AMBER Center · Frequently Asked Questions
Index of Questions:
What is the AMBER Alert Plan?
The Statewide AMBER Alert Plan is a child abduction emergency alert utilizing Web-based technology to notify citizens of a child abduction. The alert provides details concerning the child and the perpetrator (if known), including descriptive information. Utilizing the combined power of technology, the media, law enforcement, and the public, the ultimate goal of an AMBER Alert is to ensure the safe return of the child.
The AMBER Alert Web Portal will use a geographic information system to provide map-based search capabilities and convey location-based information to the public. Law enforcement, media, and citizens will have the option to choose to be notified of alerts and status updates via e-mail, fax or phone, or other Web service notification methods such as paging or personal digital assistants. Information on the portal can be displayed in visual, text or audio format, for both local and extended areas. In addition, the Department of Transportation and Washington State Patrol work collaboratively to activate electronic billboards throughout the state to alert citizens that a child has been abducted.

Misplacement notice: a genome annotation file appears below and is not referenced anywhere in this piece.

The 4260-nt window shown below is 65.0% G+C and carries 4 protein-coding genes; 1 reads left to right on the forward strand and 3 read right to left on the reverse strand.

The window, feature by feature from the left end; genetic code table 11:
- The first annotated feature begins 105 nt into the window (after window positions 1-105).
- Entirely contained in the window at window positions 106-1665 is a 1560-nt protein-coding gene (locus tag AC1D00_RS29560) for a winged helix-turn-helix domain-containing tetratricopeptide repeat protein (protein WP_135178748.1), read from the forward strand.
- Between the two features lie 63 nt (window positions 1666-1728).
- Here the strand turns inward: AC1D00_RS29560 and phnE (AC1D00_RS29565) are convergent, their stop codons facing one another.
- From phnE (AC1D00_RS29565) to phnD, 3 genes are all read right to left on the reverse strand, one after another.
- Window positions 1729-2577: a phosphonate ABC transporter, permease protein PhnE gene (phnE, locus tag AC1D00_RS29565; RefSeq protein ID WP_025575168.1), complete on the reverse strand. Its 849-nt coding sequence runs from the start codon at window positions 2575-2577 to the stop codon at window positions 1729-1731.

Who created the Statewide AMBER Alert Plan?
Stakeholders involved in the development of the Washington State AMBER Alert Plan include the Washington State Patrol, Washington Association of Sheriffs and Police Chiefs, Washington State Association of Broadcasters, Emergency Management Division, Department of Transportation, Department of Information Services, and E2C (Engaging & Empowering Citizenship/Earth 911). This strategic partnership developed a pilot project in July 2003 to enhance the AMBER Alert Plan, allowing local law enforcement agencies in cities and states with current AMBER Alert activation capabilities to post up-to-date information about an abducted child to a single AMBER Alert Web portal.
Who activates an AMBER Alert?
Many law enforcement agencies throughout Washington State have formulated AMBER Alert Plans. Once notified there has been an abduction, they review the information relating to the abduction to determine if certain criteria are met. Many factors determine whether or not an actual AMBER Alert will occur, which include:
In the event a law enforcement agency does not have an approved plan, they must utilize the resources of another law enforcement agency with an approved plan to activate an AMBER Alert, or the Washington State Patrol will assist them in activating an alert.
When an incident does not qualify under the criteria for an AMBER Alert, the Washington State Patrol will offer press releases, the WSP’s Missing and Unidentified Persons Unit, and other notification methods available at that time.
Then what happens?
The Washington AMBER Alert Statewide Plan takes effect when a law enforcement agency with an approved AMBER Alert Plan has determined that the incident qualifies under the criteria of the Statewide Plan. These law enforcement agencies initiate activation of the Emergency Alert System and the AMBER Alert Web Portal. In the event a law enforcement agency does not have an approved plan, they must utilize the resources of another law enforcement agency with an approved plan to activate an AMBER Alert, or the Washington State Patrol will assist them in activating an alert.